I think there was a slow burn for skincare. And now more and more brands are truly using natural ingredients and avoiding ingredients that we know aren't super helpful for skin. Natural skin care has been evolving very slowly, very steadily, for years. And now cosmetics are coming.
It's happening more rapidly and I think that you have a consumer that is educating themselves and making different choices, and asking different questions. None of us want to use lipsticks that dry our lips or don't work. So the demand for things that work isn't going away but if you can achieve that with healthy ingredients then why wouldn't you? I think Bite was a bit early and I feel really fortunate that we did it in a way where people liked the brand and then got that we used natural ingredients.
It's always nice that you got that validation that the products worked first.
Yes it's pretty amazing. Everyone has their own definition of natural too. There are a couple of pigments that I use that are not natural because we wouldn't have an orange red or we wouldn't have a bright undertone on some of our shades. I find that there has been an all or nothing view, that either you're completely natural or it doesn't matter. I don't think that the rules need to be that defined. You can be 97 percent certified organic and there might be three per cent red 7.
Did you put a lot of thought into the packaging?
Oh yeah... If you just feel the weight of containers, the texture, the magnetic cap on the lid... it has a very luxurious kind of [fell]. I remember having a bit of resistance the dark grey [packaging] seven years ago but, I think it's kind of timeless.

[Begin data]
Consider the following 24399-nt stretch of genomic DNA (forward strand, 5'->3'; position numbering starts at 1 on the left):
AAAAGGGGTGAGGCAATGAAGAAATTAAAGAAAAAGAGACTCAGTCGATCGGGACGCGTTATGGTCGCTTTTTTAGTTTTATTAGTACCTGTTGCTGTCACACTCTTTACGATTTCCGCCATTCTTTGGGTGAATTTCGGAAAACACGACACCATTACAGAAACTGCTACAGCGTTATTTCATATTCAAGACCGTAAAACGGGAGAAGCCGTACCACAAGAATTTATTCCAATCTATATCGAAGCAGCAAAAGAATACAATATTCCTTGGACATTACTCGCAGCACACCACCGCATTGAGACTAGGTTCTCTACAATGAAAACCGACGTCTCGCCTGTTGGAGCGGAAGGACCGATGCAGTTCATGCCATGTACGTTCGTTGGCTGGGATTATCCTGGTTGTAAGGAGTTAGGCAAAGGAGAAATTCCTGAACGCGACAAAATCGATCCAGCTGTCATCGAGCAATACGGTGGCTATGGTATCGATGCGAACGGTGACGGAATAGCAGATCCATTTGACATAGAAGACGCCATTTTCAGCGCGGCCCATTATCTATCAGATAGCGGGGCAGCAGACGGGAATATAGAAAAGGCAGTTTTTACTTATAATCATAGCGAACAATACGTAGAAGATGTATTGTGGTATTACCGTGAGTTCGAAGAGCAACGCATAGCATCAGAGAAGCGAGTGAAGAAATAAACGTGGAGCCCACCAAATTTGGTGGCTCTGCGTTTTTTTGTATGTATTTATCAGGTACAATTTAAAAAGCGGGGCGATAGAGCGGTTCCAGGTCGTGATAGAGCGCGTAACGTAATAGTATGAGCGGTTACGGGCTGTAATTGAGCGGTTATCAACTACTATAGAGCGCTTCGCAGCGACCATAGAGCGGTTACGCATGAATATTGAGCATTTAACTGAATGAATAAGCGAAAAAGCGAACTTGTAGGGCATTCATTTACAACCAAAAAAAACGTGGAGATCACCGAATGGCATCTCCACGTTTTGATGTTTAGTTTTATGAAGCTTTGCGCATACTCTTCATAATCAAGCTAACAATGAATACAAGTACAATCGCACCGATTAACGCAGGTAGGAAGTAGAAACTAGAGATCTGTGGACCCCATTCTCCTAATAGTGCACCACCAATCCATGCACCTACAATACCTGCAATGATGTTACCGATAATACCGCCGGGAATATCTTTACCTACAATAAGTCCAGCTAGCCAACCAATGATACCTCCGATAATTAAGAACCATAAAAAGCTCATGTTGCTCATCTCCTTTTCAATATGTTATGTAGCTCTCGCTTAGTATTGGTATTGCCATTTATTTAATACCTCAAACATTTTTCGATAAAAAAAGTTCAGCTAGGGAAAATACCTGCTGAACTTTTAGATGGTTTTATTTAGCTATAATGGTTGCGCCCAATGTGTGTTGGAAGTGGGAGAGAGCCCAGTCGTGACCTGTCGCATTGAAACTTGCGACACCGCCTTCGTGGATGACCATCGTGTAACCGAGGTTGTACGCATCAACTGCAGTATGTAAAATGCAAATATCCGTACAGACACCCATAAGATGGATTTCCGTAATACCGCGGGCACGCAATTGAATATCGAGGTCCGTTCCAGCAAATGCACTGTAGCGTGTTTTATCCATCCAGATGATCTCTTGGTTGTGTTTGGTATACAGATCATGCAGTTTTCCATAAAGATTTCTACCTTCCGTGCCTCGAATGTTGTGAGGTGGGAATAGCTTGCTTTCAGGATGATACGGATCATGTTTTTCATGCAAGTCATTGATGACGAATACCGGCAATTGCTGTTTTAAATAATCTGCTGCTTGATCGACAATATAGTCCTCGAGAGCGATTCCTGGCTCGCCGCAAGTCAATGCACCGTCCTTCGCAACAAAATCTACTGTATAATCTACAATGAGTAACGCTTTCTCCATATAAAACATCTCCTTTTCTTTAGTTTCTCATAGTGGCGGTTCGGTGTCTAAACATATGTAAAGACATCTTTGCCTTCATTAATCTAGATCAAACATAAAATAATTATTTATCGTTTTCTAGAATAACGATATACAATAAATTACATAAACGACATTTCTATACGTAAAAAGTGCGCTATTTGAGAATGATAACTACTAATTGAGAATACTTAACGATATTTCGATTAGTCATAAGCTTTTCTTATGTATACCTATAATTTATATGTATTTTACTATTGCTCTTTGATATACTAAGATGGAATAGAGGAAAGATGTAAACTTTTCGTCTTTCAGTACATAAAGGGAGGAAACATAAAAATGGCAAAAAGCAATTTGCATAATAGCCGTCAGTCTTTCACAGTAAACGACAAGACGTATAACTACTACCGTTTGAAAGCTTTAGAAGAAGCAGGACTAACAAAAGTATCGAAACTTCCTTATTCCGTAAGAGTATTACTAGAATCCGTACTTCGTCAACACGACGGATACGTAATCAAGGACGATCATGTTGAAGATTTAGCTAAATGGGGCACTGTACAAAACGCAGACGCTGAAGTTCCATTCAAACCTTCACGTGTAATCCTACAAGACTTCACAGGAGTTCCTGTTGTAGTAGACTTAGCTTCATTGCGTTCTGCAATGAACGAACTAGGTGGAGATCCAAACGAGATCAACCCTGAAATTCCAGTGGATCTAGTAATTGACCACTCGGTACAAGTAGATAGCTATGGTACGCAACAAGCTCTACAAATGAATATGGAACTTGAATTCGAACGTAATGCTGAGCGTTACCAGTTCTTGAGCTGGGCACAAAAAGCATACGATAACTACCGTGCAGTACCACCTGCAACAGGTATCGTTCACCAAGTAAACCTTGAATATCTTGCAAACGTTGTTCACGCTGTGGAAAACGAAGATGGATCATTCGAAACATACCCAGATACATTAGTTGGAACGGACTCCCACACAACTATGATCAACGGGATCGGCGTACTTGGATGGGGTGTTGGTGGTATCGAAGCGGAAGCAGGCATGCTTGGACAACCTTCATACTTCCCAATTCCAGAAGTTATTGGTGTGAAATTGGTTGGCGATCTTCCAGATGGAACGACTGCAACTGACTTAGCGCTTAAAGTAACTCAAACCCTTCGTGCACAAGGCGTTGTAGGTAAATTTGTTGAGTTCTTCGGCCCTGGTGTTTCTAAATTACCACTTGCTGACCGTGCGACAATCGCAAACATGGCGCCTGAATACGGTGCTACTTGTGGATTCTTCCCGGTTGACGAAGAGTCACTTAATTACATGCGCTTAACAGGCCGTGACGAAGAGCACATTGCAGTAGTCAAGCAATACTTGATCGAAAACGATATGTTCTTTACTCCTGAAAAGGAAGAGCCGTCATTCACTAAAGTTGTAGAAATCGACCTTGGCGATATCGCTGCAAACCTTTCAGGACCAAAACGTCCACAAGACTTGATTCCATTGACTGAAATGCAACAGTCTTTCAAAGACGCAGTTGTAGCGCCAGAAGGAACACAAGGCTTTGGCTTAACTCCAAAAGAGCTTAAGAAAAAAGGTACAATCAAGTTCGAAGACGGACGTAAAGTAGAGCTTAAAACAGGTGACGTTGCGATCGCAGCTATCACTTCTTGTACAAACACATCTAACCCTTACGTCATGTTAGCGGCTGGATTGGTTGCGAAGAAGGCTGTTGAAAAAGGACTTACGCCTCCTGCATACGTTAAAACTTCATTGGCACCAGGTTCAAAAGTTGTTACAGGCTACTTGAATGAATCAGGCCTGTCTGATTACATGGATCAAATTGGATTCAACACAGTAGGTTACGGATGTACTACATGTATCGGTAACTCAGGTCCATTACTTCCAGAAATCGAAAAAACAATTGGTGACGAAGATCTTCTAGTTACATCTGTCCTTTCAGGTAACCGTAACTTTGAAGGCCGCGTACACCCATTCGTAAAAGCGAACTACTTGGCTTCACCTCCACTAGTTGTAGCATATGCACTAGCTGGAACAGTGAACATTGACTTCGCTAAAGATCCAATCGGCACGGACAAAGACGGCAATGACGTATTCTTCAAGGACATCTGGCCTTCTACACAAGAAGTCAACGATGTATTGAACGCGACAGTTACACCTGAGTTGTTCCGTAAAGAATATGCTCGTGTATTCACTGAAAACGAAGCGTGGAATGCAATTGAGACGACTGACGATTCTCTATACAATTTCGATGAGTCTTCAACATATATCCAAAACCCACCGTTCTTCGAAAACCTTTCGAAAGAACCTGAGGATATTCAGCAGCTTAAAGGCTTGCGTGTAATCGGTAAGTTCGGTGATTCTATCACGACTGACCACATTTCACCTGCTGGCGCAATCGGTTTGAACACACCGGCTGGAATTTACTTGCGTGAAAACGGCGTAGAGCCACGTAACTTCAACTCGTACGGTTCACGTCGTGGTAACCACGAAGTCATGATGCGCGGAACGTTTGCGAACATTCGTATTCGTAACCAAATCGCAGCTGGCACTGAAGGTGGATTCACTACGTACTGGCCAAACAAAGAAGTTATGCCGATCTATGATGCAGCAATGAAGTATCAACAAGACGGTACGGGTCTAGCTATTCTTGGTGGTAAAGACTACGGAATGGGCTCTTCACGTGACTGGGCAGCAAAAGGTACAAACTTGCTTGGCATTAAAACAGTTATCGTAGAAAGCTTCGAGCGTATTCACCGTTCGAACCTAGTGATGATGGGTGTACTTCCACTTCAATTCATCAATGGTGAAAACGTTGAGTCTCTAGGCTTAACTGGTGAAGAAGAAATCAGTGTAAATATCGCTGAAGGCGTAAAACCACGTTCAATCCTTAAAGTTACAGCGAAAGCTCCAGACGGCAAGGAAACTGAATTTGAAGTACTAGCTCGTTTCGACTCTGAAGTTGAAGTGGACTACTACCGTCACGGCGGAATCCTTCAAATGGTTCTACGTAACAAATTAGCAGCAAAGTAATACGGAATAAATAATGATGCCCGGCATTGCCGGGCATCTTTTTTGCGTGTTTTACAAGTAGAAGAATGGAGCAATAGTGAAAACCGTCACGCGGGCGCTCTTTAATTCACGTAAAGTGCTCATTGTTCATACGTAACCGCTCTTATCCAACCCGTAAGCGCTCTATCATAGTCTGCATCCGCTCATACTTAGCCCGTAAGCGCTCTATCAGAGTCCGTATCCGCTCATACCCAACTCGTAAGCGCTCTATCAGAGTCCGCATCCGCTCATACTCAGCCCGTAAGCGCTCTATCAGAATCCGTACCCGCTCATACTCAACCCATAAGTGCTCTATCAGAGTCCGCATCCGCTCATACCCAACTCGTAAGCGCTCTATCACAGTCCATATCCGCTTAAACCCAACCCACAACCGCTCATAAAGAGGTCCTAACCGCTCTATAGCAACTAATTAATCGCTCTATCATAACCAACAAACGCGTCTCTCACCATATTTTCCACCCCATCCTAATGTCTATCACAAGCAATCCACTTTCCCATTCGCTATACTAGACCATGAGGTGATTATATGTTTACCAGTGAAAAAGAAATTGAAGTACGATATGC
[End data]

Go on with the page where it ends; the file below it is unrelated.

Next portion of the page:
It's funny how those little things, like the way something feels in your hand, actually has a huge bearing on our attraction to a product.
I think any detail, the detail that you don't notice, that kind of emotional detail is the stuff that matters. A lot of thought goes into maintaining our standards - the shapes to our caps, the way things feel. Those are some of the things that we thought about. What would be classic, yet modern at the same time.
At the moment it's just lips. Will you stick with that or would you ever expand into another category?
Previously I would have said no, because natural ingredients and lipstick is something that we really had to focus on to get it right. But I think there are advances and new ingredients coming out that are coconut-derived or made from squalin instead of silicone. They provide functionality and technically high performance. So I play around with a lot of stuff by myself right now.
You know, I have a chemist working on a formula for a transparent bullet that is 100 per cent natural. And 95-96 per cent oil, so it's an oil in a stick. Those ingredients didn't exist a year ago. We actually have to wait to launch it because this new ingredient has to be certified in North America before we can formulate with it. So, when I move out of lip I would be open to it. But products would have to work and they have to be natural. I wouldn't consider doing unless those things are possible.
Bite Beauty is available at sephora.com.au